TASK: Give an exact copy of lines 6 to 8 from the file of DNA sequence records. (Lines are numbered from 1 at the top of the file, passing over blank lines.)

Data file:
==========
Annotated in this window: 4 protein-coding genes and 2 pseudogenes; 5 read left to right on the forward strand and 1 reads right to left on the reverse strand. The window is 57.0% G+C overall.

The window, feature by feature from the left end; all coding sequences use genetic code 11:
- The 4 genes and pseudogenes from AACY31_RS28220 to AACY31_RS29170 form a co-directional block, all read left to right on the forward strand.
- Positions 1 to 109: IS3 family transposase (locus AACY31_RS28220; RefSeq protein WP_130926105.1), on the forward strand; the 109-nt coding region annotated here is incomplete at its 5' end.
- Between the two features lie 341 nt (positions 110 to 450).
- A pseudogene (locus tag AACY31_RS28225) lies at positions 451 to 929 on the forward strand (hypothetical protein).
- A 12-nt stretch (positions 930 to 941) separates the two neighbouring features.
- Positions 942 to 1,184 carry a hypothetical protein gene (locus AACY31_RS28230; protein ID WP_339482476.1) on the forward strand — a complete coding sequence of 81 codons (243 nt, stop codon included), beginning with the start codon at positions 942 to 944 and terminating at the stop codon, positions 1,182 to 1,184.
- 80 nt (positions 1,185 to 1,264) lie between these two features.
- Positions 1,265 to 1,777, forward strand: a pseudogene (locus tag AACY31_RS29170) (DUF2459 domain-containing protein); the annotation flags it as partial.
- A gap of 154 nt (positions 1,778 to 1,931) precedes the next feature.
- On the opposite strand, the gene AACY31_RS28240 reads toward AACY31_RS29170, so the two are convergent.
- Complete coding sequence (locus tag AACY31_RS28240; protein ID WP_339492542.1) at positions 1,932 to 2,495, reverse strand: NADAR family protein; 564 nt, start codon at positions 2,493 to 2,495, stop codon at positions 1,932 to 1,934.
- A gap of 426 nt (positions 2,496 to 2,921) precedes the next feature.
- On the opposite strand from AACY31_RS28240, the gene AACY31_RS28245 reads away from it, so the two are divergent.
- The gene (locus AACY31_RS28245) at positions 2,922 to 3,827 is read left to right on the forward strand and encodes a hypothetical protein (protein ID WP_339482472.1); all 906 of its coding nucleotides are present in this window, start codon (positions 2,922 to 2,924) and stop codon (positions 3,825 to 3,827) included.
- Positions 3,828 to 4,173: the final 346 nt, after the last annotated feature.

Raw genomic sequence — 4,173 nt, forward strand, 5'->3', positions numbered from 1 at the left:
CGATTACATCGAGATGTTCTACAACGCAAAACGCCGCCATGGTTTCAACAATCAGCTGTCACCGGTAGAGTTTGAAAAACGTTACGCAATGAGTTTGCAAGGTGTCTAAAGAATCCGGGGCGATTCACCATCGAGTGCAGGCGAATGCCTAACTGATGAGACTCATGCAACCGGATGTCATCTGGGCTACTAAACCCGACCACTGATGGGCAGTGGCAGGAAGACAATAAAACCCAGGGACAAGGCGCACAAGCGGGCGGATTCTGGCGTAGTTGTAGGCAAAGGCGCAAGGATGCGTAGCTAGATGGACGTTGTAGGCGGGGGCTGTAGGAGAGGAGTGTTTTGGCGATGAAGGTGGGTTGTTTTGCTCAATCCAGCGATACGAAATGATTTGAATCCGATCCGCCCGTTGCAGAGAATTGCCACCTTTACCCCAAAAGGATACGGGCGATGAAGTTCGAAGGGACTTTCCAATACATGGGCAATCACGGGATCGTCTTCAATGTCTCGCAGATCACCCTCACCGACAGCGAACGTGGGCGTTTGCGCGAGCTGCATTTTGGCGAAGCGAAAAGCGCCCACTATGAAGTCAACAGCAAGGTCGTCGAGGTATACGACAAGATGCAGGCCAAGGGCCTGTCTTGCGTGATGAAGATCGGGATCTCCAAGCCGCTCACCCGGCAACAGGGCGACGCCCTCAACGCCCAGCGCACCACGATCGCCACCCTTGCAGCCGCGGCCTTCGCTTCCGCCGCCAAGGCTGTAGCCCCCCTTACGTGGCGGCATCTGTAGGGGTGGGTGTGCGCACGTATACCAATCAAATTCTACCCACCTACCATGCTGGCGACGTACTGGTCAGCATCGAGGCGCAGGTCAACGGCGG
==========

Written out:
- A pseudogene (locus tag AACY31_RS28225) lies at positions 451 to 929 on the forward strand (hypothetical protein).
- A 12-nt stretch (positions 930 to 941) separates the two neighbouring features.
- Positions 942 to 1,184 carry a hypothetical protein gene (locus AACY31_RS28230; protein ID WP_339482476.1) on the forward strand — a complete coding sequence of 81 codons (243 nt, stop codon included), beginning with the start codon at positions 942 to 944 and terminating at the stop codon, positions 1,182 to 1,184.